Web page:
John


I use it to my advantage... it reminds people to save their work in SVN.


--Jeff Moden
"RBAR is pronounced "ree-bar" and is a "Modenism" for "Row-By-Agonizing-Row".

First step towards the paradigm shift of writing Set Based code:
Stop thinking about what you want to do to a row... think, instead, of what you want to do to a column."

(play on words) "Just because you CAN do something in T-SQL, doesn't mean you SHOULDN'T." --22 Aug 2013

Helpful Links:
How to post code problems
How to post performance problems
Post #1401379
Posted Monday, December 31, 2012 6:49 AM
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replication solutions wont work because developers will be making changes to the dev environment, so once they change something then the databases are no longer in sync. Nightly backup and restore are the only ways to ensure the data is the same between Dev, Stag, and Prod.

The only other option may be data compare by red-gate, but that would likely be a slow option. May be worth testing with a free trial.

I would recommend trying to speed up the backup & restore process:
- Backup to solid state drives / faster disks.
- increase bandwidth between servers. 10GB cross connect
- compare red-gate compression to SQL Server compression. Compare compression ratio and speed.
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Posted Monday, December 31, 2012 8:46 AM
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John Mitchell-245523 (12/31/2012)
ScottPletcher (12/28/2012)
I would never try to re-run the prod processes to get the data for other environments. That would be a nightmare to keep clean.

That's how we do it. Sure, we get discrepancies from time to time, and on such occasions we go back to good old backup and restore. The problem with regular backup and restore or SAN replication is that it also wipes out any new code you are developing or testing. And the advantage of using the same load process in your dev and/or test environments is that you can also test the effect of the new code on the load process itself.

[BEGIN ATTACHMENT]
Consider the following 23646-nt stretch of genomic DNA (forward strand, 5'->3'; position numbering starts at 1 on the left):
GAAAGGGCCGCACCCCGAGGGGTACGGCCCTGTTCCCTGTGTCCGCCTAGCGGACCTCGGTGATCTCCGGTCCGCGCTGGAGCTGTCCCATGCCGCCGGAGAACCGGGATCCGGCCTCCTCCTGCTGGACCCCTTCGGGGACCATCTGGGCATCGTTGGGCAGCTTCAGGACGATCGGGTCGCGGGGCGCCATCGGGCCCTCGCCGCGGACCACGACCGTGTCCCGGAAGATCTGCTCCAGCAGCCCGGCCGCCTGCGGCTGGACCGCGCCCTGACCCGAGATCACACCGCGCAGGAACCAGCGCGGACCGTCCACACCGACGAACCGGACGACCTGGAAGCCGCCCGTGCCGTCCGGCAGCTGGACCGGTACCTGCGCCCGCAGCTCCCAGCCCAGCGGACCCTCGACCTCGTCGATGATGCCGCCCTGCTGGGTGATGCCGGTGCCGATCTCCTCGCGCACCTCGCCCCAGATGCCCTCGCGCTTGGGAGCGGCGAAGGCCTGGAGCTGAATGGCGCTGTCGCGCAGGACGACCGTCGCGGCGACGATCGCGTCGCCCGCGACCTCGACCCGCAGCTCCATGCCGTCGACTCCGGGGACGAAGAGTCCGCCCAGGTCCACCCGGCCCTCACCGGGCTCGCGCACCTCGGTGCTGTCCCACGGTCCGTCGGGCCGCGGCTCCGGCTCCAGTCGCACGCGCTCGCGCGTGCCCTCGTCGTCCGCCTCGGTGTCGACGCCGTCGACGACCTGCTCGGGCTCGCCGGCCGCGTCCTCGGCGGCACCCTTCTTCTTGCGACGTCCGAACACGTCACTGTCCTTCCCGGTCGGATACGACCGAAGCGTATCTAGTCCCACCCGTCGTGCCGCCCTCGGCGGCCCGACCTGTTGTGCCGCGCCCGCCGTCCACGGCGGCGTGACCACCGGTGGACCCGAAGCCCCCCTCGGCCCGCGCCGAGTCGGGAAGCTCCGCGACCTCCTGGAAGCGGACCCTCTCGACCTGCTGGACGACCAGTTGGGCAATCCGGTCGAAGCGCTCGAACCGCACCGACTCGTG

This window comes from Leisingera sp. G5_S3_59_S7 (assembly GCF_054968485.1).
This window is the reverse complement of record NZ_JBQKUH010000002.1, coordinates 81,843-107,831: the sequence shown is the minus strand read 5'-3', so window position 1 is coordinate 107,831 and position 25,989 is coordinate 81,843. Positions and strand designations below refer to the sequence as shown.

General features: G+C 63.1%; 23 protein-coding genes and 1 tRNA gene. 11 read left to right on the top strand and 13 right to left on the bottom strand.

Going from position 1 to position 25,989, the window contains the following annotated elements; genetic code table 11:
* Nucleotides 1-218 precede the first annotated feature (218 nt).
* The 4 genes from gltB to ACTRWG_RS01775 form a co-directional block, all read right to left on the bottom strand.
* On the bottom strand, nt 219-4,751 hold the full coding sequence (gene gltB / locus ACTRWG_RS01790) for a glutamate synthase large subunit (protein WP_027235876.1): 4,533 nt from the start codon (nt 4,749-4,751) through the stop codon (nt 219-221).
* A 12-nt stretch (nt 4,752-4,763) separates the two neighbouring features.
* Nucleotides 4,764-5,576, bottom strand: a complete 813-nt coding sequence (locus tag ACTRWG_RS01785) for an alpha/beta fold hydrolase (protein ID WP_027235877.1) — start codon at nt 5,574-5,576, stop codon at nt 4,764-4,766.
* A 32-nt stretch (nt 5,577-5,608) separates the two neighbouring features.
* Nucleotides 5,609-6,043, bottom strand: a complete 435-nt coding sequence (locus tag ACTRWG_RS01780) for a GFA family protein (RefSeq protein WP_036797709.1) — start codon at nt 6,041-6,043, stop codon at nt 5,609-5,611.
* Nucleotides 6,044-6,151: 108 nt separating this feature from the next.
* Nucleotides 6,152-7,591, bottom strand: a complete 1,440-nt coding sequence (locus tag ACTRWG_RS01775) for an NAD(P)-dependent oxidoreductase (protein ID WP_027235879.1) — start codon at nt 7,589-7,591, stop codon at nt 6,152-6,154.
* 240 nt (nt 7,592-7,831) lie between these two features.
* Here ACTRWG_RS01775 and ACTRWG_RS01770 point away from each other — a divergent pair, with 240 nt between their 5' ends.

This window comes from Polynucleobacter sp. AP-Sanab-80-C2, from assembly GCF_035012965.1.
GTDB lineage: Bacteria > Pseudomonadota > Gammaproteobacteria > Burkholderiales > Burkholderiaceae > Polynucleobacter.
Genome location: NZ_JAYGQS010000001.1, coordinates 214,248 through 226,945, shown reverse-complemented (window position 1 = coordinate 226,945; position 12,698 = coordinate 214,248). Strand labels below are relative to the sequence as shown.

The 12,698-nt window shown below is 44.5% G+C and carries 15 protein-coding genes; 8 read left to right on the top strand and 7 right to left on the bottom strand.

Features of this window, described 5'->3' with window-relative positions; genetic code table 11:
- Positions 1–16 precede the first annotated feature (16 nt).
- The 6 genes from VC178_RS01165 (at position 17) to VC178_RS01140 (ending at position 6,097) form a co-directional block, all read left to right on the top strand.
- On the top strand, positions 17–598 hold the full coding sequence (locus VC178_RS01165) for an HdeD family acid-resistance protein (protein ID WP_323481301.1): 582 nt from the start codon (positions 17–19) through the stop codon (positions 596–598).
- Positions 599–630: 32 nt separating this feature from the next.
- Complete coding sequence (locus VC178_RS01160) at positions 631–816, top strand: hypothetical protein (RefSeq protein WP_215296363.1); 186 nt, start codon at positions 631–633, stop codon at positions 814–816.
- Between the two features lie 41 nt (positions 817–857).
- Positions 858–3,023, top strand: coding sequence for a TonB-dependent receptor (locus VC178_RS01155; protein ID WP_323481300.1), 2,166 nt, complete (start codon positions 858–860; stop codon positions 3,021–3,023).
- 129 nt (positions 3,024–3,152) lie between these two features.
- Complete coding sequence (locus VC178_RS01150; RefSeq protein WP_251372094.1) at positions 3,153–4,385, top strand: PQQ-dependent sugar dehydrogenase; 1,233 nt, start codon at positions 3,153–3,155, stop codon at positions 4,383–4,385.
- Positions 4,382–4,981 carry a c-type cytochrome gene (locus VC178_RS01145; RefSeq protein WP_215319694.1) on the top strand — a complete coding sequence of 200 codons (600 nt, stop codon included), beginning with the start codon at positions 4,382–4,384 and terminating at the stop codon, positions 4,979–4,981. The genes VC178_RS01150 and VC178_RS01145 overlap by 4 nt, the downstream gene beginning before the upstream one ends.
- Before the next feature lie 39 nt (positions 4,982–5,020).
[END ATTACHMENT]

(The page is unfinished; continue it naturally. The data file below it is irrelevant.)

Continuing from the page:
John



My big concern is that the QA or staging env would accidentally load data to production. But there's also:
the amount of time, resources and locking that can occur while loading data;
the extra processing load put on the non-prod systems;
potentially poor timing of the load/update jobs running -- QA could be in the middle of a critical demo or test.

Source issues could certainly be valid. In our case, I have separate source-only backups that I can run on non-prod environments. We also have source mgmt software outside of the db itself that controls source and source versioning. You may have to take additional steps to secure your source separately prior to the restore.


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Posted Monday, December 31, 2012 8:47 AM
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Jeff Moden (12/29/2012)
Wouldn't truncating a table in QA violate the idea of keeping all 3 environments in sync? Presumably, keeping all 3 enviroments in sync really means keeping Dev and Staging in sync with production and not the other way around.



From prod to dev or staging, I would expect the sync to be a point-in-time, not maintained across time. I don't know of any dev or staging envs that never get modified, or that mods are restricted so that someone can't temporarily empty a table if they need to.


SQL DBA,SQL Server MVP('07, '08, '09)

Carl Sagan said: "There is no such thing as a dumb question." Sagan obviously never watched a congressional hearing!